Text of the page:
I own the 1953 first-edition Ace Books paperback depicted to the left. Price in 1953: 60 cents. I must have acquired my copy in the late '60s or early '70s for not much more than that. Originally published under the pen-name of William Lee, the "Old Bull Lee" of Kerouac's On the Road. The foreword is by Carl Solomon. According to the Wikipedia article just referenced, Solomon is also responsible for the Publisher's Note which serves in part as an apologia for the "sordid" narrative about to be put before the reader.
Remember, this is 1953, a time and place light-years from the present, culturally speaking. What would be celebrated as 'transgressive' today by our benighted cultural elites, was recognized then as trash whose publication had to be justified:
We realized that here was a document which could forearm the public more effectively than anything yet printed about the drug menace. The picture it paints of a sordid netherworld was all the more horrifying for being so authentic in language and point of view. For the protection of the reader, we have inserted occasional parenthetical notes to indicate where the author clearly departs from accepted medical fact or makes other unsubstantiated statements in an effort to justify his actions.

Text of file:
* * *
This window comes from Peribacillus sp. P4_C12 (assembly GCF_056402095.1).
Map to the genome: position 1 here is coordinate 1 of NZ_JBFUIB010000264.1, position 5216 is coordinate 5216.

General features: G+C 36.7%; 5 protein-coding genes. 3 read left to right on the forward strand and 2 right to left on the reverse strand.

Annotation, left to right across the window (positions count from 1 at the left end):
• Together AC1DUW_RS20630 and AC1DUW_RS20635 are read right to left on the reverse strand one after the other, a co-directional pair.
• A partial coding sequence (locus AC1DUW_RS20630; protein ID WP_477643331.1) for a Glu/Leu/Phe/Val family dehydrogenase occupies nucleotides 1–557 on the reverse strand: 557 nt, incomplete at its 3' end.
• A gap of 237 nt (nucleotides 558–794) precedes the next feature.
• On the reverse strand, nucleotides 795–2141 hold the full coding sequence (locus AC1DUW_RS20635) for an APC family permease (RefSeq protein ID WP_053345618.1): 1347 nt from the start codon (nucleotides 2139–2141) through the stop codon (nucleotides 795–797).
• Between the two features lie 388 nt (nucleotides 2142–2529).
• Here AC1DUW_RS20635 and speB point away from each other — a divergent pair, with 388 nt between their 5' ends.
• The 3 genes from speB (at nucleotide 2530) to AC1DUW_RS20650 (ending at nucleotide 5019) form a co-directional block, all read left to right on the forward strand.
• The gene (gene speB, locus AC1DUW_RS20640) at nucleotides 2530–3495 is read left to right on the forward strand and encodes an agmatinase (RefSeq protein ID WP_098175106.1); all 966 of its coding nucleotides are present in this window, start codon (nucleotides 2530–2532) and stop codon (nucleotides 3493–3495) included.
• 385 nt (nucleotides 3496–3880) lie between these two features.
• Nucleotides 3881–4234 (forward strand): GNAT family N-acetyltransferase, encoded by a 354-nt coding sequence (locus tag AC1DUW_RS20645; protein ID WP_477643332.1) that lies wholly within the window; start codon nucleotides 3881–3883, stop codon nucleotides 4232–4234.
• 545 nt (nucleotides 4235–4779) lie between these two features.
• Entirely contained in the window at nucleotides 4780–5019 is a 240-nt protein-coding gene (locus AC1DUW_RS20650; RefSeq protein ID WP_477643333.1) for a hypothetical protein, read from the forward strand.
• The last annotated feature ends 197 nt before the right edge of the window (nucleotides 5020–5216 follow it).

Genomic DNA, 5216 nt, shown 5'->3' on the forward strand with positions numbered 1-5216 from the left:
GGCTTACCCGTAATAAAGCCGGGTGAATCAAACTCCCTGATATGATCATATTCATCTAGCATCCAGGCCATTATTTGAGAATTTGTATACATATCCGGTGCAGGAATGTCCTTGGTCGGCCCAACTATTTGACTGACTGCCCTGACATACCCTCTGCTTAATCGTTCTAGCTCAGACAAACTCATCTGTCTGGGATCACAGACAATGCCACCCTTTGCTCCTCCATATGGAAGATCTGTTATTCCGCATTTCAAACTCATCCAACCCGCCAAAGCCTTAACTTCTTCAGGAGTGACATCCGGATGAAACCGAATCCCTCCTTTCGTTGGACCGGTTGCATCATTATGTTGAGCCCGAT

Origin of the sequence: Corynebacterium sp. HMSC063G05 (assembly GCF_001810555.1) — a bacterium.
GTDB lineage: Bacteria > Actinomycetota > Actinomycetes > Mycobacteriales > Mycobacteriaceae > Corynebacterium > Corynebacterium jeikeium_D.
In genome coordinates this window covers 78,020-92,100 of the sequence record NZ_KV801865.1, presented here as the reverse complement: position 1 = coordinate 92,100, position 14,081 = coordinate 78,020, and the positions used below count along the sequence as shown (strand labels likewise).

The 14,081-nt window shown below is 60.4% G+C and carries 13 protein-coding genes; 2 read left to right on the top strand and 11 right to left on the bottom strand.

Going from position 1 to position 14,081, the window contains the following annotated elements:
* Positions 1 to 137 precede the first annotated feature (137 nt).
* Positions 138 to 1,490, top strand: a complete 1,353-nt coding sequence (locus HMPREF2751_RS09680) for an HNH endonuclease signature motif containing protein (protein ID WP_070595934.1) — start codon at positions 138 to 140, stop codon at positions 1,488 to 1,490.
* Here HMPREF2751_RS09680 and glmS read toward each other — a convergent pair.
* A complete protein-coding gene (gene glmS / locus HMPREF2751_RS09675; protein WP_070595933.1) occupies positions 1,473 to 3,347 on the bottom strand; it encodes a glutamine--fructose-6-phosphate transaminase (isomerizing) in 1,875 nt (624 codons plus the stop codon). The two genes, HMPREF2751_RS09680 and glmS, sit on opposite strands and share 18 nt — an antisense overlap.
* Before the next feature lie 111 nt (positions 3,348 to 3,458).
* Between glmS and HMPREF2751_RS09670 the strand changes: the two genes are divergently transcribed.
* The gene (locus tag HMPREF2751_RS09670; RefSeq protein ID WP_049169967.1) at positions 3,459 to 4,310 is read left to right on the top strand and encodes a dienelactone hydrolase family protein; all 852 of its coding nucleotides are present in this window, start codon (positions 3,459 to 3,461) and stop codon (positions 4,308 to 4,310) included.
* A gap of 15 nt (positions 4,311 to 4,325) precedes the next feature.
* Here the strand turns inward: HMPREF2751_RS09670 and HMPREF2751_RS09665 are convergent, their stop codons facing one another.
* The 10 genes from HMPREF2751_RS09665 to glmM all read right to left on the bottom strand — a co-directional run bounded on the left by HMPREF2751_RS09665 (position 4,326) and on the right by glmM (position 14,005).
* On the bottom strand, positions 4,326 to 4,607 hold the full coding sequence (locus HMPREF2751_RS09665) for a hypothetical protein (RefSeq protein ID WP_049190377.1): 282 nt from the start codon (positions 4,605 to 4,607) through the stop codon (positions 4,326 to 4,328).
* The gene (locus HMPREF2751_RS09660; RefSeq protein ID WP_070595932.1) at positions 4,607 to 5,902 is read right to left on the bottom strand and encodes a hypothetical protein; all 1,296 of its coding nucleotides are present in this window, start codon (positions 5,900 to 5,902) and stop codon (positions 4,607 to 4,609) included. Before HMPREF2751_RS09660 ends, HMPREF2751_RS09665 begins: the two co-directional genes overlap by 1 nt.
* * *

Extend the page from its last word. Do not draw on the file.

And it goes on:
London Ed, taking a break from logic and philosophy of language, is now reading Burroughs:
I finished Junky, which was entertaining, and now onto Naked Lunch, which is terrible. Meanwhile, some extracts from Junky below, which challenge the idea that Burroughs was some kind of ‘gay writer’. Obviously he was gay, although he predates that term, and would have called himself ‘queer’. He alludes to his queerness in the book, but I find the passages below difficult to explain. They are surely not intended as ironic, there is a real hatred, possibly self-hatred there. I can find no critical study of Burroughs that mentions these passages.
The only equivalent I can think of for that period is Raymond Chandler. Supposedly Chandler was a repressed homosexual. But there is the same ‘homophobic’ streak in his work. You recall the Geiger character in The Big Sleep, who is characterised as both homosexual and unpleasant. Chandler writes somewhere about there being ‘no iron’ in a ‘fairy's’ punch, and about the vicious and unpleasant way that a ‘fairy party’ can end. I will try and find the quotes. In the same place I also have quotes from William Cobbett (supposed father of English socialism) which are virulently anti-semitic.